At first, it didn’t seem so terrible — I was still manic, running around the ward attempting to befriend everyone. I still thought I was psychic, so I kept telling everyone their “futures,” passing on what I truly thought were messages from another world. Then, I started to believe that the television was sending me subliminal messages. I started believing I was related to everyone around me — for example, I thought a random contestant on X Factor was part of my family.
Things got worse from there: I started to believe that other patients were dangerous.
I began to think that I was responsible for all of the unhappiness in the hospital ward. I began to believe that I was a terrible person, and that the world would be better off if I was dead.
I had my worst hallucination after reading an article in a local newspaper:
A car accident had claimed the life of an elderly woman. I genuinely believed that I had met this woman in the hospital, and that she had asked me to drive her to visit her grandchildren. On the way, I had accidentally driven into a power pole and killed her. I was so convinced that this had happened; I frantically quizzed all of my visitors and the other patients about it. Even when they all explained to me that I had never left the hospital, I continued to believe the hallucination was my reality. I was convinced that people were hiding things from me to protect me, and I was going to wake up in a courtroom getting sentenced for manslaughter. I was terrified.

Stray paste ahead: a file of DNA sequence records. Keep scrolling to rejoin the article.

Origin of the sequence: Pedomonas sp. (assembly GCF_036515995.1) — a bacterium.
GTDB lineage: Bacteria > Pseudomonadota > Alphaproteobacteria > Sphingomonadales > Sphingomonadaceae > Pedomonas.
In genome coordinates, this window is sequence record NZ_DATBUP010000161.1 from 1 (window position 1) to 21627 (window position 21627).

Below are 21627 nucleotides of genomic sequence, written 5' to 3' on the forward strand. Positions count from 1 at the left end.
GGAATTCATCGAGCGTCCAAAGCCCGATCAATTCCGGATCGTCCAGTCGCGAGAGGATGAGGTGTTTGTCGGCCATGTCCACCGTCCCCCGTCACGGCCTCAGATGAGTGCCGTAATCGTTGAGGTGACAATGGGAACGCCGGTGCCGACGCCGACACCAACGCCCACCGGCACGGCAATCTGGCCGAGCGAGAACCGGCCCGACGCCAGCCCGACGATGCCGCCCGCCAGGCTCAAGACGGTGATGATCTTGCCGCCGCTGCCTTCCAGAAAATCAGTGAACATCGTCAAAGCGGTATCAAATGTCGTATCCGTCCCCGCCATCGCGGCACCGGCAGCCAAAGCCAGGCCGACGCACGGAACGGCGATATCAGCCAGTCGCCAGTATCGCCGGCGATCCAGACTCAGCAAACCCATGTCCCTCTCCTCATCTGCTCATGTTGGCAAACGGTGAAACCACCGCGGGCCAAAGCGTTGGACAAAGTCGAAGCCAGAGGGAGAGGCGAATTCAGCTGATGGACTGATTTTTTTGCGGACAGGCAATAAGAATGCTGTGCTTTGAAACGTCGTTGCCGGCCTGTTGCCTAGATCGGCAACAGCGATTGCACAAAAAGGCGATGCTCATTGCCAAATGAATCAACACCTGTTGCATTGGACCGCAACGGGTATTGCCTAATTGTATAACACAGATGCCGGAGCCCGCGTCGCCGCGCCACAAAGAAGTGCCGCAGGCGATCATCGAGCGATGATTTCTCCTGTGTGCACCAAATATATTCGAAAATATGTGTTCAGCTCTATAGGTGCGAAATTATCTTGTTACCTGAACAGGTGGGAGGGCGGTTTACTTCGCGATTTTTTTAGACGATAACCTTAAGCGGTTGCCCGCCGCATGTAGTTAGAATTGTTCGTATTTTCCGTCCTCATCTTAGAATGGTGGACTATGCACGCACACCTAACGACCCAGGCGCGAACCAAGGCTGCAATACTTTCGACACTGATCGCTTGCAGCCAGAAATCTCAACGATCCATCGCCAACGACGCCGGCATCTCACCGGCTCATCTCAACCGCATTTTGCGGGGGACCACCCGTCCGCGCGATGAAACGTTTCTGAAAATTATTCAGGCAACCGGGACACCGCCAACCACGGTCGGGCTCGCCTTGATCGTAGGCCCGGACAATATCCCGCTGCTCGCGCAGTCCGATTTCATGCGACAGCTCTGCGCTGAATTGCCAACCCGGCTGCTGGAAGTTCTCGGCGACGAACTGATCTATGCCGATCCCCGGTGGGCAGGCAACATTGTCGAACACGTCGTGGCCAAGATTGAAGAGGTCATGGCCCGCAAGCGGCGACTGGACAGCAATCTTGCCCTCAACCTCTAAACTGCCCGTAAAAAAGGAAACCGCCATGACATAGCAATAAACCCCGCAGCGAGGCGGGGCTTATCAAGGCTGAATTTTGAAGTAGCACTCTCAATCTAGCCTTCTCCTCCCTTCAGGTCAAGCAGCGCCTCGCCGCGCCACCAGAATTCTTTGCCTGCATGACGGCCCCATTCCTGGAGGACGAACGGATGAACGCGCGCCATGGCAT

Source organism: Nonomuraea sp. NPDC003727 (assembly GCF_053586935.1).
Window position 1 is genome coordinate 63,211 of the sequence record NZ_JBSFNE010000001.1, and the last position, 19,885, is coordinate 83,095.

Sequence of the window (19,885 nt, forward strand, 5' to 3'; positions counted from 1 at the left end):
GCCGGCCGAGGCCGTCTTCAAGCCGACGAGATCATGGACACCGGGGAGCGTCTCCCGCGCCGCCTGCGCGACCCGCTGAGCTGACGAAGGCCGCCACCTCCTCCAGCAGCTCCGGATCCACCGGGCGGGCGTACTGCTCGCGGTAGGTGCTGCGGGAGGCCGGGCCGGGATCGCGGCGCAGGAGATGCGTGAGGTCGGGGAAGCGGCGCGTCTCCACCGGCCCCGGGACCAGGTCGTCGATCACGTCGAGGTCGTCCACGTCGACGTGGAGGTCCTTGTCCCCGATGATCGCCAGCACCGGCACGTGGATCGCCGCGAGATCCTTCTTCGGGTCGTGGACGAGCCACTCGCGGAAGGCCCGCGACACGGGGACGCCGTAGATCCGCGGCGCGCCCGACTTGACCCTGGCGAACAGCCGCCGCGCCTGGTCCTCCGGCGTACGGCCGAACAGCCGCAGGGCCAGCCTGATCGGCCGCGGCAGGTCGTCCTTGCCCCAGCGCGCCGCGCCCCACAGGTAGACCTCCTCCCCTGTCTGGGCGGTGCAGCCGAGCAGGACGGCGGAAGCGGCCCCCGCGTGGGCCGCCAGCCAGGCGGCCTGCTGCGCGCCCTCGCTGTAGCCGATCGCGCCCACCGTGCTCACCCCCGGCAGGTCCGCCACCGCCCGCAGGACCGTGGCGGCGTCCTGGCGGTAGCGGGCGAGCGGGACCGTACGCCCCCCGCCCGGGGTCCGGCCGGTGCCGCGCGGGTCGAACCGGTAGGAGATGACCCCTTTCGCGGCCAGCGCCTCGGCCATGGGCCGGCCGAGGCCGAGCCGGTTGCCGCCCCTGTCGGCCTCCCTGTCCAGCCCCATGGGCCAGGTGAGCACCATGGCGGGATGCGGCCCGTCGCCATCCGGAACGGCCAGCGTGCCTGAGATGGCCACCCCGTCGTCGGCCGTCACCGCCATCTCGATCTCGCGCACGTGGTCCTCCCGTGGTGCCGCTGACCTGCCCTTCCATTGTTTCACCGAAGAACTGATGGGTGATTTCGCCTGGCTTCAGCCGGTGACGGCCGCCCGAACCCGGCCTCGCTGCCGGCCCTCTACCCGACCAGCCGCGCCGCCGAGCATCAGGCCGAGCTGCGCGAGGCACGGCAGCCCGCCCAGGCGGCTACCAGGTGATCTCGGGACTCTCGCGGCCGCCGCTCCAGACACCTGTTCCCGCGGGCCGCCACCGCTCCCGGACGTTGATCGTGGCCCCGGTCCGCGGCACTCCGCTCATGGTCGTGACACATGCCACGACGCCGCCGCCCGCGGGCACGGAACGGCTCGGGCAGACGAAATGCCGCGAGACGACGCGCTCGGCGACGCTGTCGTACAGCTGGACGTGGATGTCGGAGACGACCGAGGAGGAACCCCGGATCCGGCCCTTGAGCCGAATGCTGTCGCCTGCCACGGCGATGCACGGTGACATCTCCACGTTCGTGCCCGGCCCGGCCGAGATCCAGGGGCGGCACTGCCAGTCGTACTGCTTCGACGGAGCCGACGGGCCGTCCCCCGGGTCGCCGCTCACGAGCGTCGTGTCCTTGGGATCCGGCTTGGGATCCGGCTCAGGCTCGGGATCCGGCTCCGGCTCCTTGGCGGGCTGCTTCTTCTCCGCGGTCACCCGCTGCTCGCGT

Next, I hallucinated that my mother didn’t love me anymore. Then, that my husband didn’t love me anymore and had already started divorce proceedings.
It was really hard for a long time. I didn’t seem to be getting any better, but eventually I started sleeping again. The more I slept, the better I got and the clearer my thoughts were. Doctors eventually found the right combination of drugs for my condition, and things got a lot easier. I started to trust the world and the people around me again. I no longer thought that I had killed anybody, or that I was responsible for the misery of anyone else.
I did miss out on a lot of my daughter’s firsts, though, like her first trip home from the hospital. But I am not upset.
After struggling with something so frightening, I am better able to understand what other people with mental illness go through.
I’m so grateful to the staff at Hutt and Wellington hospitals, where I was treated, for how they took care of me when I was unable to take care of myself. I no longer experience psychosis, and I am even back at work part time, enjoying my life with my beautiful daughter and my husband. Everyone needs access to good mental health treatment, and you should never feel ashamed about struggling with mental health — it could happen to anyone.
Petra Weston lives in Lower Hutt, New Zealand with her husband and 9-month-old daughter. She loves reading, writing, baking, and food in general. She is a proud feminist and advocate for mental health, after battling her own mental health demons. Follow her on Twitter and Instagram, and read her baking blog.